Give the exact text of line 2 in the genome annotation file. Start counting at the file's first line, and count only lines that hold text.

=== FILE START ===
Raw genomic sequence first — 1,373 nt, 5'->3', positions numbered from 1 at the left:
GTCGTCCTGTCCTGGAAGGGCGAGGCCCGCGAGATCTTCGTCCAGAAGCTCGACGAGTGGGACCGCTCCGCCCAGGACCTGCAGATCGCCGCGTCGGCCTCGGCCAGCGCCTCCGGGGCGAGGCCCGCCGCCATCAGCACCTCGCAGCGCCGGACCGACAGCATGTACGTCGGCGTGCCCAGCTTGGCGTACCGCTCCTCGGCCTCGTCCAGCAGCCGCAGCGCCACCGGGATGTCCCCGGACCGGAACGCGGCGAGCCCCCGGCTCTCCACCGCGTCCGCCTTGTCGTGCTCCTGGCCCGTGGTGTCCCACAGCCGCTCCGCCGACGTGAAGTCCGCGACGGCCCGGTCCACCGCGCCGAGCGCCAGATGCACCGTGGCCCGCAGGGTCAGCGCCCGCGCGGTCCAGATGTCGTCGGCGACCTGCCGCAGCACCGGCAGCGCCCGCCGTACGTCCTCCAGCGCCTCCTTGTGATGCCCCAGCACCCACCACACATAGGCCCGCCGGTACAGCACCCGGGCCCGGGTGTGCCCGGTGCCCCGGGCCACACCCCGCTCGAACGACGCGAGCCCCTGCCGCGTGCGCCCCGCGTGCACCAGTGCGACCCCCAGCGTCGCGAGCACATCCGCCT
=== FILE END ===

GTCGTCCTGTCCTGGAAGGGCGAGGCCCGCGAGATCTTCGTCCAGAAGCTCGACGAGTGGGACCGCTCCGCCCAGGACCTGCAGATCGCCGCGTCGGCCTCGGCCAGCGCCTCCGGGGCGAGGCCCGCCGCCATCAGCACCTCGCAGCGCCGGACCGACAGCATGTACGTCGGCGTGCCCAGCTTGGCGTACCGCTCCTCGGCCTCGTCCAGCAGCCGCAGCGCCACCGGGATGTCCCCGGACCGGAACGCGGCGAGCCCCCGGCTCTCCACCGCGTCCGCCTTGTCGTGCTCCTGGCCCGTGGTGTCCCACAGCCGCTCCGCCGACGTGAAGTCCGCGACGGCCCGGTCCACCGCGCCGAGCGCCAGATGCACCGTGGCCCGCAGGGTCAGCGCCCGCGCGGTCCAGATGTCGTCGGCGACCTGCCGCAGCACCGGCAGCGCCCGCCGTACGTCCTCCAGCGCCTCCTTGTGATGCCCCAGCACCCACCACACATAGGCCCGCCGGTACAGCACCCGGGCCCGGGTGTGCCCGGTGCCCCGGGCCACACCCCGCTCGAACGACGCGAGCCCCTGCCGCGTGCGCCCCGCGTGCACCAGTGCGACCCCCAGCGTCGCGAGCACATCCGCCT